I'll base my assessment of the same criteria I used in my previous blog post "Bearish Sign: Extreme Bullishness for US stock market" published on the 7th of April 2011.
Since that time, Investor Intelligence does not freely publish its Bull/Bear Ratio and you have to be a paying member to access this information (which I'm not). However, I found a study published on the 31st of July 2011 that makes use of this data (Up to 26 July).
So on the 26th of July, the bull bear ratio was around 2.3. It has certainly dropped below 2 since then considering the sharp decline in the S&P 500. But we can't really that to make a decision.
The 14-day Relative Strength Index (RSI) for the S&P 500 is about 24 , which is usually a sign of an oversold market at least in the short time.. However, notice that the S&P 500 (below) has broken the bullish trends it started in March 2009.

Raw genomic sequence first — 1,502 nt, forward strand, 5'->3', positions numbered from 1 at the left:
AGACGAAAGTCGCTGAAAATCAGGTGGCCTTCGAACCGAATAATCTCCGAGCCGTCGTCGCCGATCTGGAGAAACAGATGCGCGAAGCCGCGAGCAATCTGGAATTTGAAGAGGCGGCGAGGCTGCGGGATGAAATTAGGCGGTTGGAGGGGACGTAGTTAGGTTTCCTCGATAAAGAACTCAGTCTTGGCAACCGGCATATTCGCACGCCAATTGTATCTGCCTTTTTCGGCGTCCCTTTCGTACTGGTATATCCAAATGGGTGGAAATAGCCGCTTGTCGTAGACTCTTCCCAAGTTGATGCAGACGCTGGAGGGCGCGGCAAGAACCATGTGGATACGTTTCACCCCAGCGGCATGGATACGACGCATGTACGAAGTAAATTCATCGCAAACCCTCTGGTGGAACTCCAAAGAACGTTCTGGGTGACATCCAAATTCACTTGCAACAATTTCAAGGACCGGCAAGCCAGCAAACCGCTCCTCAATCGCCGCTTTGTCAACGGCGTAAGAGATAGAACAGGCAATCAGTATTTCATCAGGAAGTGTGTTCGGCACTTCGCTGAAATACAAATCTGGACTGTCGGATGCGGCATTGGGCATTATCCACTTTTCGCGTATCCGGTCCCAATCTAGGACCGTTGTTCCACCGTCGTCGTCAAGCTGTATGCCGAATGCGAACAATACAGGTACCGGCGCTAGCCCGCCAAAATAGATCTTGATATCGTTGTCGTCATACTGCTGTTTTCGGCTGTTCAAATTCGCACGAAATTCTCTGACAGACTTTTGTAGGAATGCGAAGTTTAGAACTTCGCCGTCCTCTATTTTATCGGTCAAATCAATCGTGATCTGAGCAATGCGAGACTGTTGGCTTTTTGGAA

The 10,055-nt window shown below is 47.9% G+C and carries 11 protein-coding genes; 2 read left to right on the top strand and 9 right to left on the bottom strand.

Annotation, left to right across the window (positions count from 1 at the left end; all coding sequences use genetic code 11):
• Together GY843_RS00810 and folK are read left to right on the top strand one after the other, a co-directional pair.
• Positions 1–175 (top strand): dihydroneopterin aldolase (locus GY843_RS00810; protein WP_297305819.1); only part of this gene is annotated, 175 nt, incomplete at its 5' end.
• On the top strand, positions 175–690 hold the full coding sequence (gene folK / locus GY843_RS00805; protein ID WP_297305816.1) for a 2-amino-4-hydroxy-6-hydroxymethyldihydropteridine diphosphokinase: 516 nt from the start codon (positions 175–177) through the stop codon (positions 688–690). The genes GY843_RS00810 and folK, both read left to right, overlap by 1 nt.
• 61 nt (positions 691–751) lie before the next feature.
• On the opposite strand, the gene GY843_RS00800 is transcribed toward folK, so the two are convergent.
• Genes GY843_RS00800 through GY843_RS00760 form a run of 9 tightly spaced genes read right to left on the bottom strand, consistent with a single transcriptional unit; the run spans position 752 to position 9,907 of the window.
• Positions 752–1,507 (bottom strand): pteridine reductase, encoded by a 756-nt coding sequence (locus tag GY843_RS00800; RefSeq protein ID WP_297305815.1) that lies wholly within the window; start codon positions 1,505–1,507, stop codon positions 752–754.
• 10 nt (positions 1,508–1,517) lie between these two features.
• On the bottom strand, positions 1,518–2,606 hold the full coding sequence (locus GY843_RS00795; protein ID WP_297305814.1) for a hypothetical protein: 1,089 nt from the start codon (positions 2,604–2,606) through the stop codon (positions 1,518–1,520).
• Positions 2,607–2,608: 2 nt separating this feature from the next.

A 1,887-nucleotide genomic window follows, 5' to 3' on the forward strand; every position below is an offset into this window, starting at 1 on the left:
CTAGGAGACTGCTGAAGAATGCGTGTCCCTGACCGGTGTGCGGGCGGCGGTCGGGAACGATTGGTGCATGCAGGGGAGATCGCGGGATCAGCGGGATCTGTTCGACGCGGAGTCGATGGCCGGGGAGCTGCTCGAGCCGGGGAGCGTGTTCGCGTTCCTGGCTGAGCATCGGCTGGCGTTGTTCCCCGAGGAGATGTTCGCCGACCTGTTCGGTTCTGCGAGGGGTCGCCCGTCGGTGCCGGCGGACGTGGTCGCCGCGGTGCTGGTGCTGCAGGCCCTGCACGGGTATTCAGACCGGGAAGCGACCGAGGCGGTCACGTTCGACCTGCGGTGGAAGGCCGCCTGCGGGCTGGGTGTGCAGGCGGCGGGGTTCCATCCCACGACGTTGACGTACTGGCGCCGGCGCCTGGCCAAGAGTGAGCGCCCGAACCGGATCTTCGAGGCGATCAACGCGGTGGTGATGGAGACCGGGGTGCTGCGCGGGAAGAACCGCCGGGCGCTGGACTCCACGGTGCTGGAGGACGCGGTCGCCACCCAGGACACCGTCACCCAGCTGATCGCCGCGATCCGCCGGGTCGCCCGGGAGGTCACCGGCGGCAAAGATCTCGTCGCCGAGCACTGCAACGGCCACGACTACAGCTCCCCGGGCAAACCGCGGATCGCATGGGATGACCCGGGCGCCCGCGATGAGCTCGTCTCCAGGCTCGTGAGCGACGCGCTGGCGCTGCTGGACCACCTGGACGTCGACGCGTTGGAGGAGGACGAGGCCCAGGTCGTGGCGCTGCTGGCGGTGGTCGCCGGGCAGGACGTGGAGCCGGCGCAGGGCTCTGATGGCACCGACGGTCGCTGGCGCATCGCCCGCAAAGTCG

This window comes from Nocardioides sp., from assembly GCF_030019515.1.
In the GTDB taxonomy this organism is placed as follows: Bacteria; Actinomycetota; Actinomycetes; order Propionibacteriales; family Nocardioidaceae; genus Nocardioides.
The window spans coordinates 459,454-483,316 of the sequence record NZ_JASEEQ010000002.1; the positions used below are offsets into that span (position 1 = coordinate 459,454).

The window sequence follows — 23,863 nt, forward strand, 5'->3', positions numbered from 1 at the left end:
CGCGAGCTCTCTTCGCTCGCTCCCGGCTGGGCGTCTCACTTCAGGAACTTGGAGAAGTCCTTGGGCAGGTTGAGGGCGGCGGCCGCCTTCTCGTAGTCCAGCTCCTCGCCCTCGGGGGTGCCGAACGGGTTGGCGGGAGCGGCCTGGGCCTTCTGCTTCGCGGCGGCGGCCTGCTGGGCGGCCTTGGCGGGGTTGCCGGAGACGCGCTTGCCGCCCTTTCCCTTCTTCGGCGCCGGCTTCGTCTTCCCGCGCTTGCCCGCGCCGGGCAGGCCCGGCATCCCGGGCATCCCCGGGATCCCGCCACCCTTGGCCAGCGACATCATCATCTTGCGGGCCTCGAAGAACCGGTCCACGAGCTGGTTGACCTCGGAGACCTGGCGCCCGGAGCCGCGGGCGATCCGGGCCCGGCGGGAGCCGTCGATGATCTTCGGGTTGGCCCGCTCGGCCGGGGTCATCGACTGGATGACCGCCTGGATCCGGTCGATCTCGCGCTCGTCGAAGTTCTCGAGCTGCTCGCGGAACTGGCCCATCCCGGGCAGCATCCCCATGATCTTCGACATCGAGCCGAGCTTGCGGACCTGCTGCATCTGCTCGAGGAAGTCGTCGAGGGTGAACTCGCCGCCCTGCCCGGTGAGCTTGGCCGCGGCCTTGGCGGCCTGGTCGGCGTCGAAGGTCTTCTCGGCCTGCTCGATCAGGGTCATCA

Finally, let's have a look on the percentage of stocks above their 200-day moving average.
23 percent of stocks are now above the 200 MA, this is a level not seen since the market crash of 2008, and could indicate stocks have not much further to drop.
To conclude, if you believe that central banks will come to the rescue (say Q3) if the market falls further (as Marc Faber does), this may be a pretty good time to buy stocks (in the US or abroad) or add to your positions. However, if they wait and see, the market could fall much more (before it goes up again) especially if advanced economies falls into recession or the long awaited slowdown of the Chinese economy materializes.